For the sake of brevity, we're not going to talk about applied repellants here. You could fill a book discussing the effectiveness of various homemade or chemical remedies designed to keep Bambi at bay.

Instead, we'll take a look at some current products on the market intended specifically for scaring birds and other creatures from your garden. Most of us love these animals and welcome them to our gardens, of course. But sometimes, birds and animals can become overly destructive to landscape plants and completely wipe out fruit and vegetable harvests. So what really works?

The first and most traditional form of is, of course, the beloved scarecrow. Nowadays, scarecrows are viewed merely as whimsical garden art, since their bird-scaring abilities have proven to be somewhat limited.

We've all seen the bobbing-head plastic owls which became very popular several years ago. Until, that is, everyone discovered they work about as well as scarecrows. Ditto for rubber snakes. (There is a $60 fake owl with outstretched, flapping wings that works somewhat better, however.)

The problem seems to be that birds, especially, are probably a little smarter than we give them credit for. (Remember when it was an insult to call someone a "birdbrain"?) Well, many birds quickly figure out that since that plastic owl or rubber snake isn't actually doing anything, such as attacking and devouring them, the present surroundings must be safe. In short, they get used to pretty much whatever stationary object you put out.

The key word here is stationary, however. Therefore, the most effective creature-scaring methods are the ones that involve constantly moving objects. Here are a few:

Terror Eyes Balloon (shown above) - This is a large orange vinyl balloon which bears the frightening face of a falcon. It moves constantly in the wind and is said to work pretty well in deterring small creatures. NASA apparently uses these to keep wild bird flocks away from the space shuttle launch areas.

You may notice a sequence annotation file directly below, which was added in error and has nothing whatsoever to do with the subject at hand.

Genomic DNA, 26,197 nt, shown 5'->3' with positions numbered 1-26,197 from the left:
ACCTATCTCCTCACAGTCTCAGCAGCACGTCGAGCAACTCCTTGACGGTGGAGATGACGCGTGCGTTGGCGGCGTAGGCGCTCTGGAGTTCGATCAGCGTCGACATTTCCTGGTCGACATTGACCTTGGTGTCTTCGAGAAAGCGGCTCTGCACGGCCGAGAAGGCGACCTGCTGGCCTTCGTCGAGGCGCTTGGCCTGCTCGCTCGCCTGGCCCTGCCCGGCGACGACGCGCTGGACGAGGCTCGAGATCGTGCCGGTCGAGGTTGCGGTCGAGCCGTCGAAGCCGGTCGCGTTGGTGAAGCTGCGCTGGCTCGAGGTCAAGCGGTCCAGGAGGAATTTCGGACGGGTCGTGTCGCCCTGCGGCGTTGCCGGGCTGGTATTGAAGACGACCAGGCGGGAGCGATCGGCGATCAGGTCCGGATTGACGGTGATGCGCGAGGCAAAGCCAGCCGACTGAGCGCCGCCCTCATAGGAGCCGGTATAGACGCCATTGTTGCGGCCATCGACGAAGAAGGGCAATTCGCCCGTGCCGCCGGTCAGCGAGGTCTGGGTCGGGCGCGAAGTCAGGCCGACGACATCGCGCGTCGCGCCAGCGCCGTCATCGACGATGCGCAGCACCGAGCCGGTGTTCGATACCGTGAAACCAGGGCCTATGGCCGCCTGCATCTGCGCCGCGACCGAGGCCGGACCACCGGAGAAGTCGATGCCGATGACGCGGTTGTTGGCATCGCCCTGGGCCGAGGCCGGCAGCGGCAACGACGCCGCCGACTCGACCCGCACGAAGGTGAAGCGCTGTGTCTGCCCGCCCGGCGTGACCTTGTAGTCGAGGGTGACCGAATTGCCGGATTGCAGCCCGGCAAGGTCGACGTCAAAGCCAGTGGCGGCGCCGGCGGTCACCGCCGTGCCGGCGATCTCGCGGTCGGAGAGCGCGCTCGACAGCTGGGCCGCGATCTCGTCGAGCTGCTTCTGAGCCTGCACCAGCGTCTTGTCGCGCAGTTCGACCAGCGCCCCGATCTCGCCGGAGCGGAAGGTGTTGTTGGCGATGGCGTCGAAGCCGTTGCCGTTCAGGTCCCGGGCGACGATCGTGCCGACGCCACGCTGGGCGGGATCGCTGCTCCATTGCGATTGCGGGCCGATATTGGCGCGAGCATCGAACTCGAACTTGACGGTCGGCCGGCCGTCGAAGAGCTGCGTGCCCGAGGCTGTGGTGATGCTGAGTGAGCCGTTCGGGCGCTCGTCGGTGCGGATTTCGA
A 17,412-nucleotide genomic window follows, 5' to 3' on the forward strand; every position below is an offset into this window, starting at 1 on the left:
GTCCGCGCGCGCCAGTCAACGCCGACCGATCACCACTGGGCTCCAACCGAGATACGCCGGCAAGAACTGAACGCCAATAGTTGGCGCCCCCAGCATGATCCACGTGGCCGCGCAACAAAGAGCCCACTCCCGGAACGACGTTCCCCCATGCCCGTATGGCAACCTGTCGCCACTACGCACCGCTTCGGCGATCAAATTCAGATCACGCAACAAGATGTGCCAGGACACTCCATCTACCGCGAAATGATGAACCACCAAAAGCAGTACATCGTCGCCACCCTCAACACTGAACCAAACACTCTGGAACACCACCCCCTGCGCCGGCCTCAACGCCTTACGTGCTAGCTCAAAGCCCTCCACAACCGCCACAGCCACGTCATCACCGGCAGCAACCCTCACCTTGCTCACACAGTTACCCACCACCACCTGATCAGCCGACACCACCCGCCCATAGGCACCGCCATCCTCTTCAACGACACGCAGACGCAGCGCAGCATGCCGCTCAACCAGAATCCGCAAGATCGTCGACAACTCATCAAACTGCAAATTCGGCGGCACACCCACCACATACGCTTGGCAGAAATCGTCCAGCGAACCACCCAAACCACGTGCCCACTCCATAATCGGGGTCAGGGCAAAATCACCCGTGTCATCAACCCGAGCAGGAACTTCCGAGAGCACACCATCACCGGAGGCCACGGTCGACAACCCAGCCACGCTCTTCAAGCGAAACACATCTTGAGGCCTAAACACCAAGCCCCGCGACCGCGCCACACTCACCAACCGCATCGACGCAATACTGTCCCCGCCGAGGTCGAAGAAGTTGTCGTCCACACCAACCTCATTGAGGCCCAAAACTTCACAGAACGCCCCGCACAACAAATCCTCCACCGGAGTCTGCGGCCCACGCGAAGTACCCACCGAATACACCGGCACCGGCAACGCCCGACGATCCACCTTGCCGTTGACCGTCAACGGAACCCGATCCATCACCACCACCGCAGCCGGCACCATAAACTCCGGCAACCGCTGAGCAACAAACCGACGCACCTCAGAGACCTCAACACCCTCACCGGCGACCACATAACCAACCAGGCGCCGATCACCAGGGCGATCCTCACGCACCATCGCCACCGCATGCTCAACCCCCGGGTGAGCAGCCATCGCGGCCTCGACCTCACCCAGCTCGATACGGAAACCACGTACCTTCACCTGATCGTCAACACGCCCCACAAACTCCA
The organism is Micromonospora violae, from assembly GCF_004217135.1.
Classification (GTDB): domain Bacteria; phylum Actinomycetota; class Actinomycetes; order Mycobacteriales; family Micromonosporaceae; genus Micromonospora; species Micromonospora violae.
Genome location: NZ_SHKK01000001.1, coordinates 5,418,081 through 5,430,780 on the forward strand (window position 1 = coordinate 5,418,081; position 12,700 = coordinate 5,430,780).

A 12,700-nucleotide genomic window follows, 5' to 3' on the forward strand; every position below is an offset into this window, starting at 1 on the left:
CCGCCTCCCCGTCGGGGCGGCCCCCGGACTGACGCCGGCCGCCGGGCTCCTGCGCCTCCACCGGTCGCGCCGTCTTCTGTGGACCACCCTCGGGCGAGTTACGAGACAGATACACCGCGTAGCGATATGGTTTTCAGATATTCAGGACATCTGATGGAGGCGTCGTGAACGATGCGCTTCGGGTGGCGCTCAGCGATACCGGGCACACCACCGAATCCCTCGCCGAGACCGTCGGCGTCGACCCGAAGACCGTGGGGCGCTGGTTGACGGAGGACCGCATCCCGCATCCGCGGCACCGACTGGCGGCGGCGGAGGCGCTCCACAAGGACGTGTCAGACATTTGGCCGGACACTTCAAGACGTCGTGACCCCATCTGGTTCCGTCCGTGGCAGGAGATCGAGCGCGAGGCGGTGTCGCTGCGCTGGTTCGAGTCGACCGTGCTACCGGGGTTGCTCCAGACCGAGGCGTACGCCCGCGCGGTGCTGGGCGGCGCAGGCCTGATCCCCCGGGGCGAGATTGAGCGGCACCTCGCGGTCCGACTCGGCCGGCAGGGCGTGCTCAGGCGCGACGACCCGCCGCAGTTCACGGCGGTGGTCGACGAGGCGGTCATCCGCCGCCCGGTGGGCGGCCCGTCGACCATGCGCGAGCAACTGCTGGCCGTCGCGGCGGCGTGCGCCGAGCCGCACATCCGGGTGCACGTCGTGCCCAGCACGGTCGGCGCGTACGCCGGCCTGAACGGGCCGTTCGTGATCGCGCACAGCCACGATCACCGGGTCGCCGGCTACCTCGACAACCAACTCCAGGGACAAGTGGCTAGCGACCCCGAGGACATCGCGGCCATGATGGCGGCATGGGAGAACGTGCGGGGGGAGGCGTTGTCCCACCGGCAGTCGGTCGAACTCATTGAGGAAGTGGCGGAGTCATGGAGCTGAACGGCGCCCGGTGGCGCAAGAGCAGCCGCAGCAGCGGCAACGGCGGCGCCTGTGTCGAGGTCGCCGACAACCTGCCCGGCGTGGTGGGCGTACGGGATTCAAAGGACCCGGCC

Foil Tape (and Other Shiny Objects) - Another good option is iridescent foil tape strips. Some types are even printed with a crocodile-like pattern to mimic reptilian predators. Basically, though, it is the flashing that scares animals and birds. Many gardeners report similar good results with old compact discs tied to a string, or foil pie pans mounted on sticks. Again, movement is the key. An added bonus with the foil tape is that it sometimes makes a rattling sound in the breeze which also scares approaching creatures.

ImageMotion Detected Sound, Air, Light, or Water Blasters - These contraptions are more elaborate and expensive, but still one of the best tactics. About $100 will get you the Scarecrow Motion-Activated Sprinkler, which releases a harmless, three-second pulsating spray of water. The combination of the sudden noise, movement, and water frightens animals away. (The day will inevitable come, however, when you will walk in front of it yourself and get doused. Don't say I didn't warn you.)

Conversely, some of the sound blasters designed for chasing geese will simulate gunshots, coyote howls, hawk squawks and other predator noises. Think about that before you get one, though...do you really want to be awakened by the sound of gunfire in the middle of the night? Other sound devices will simulate the distress call of several different bird species. Still others are ultrasonic and cannot be heard by humans at all.

Laser Blasters - If you've got $1300 to burn, you can get a laser beam. This is more for professional and commercial use, obviously, but it is apparently quite effective. The green laser light flashes and scans in differing patterns to scare and temporarily disorient critters.

To sum up: keep in mind that movement is the key. Harmlessly startling the unwanted visitors is your main goal. And, no matter what device you decide to use, you will need to relocate it periodically to keep the offending animals on their toes...and off of your property.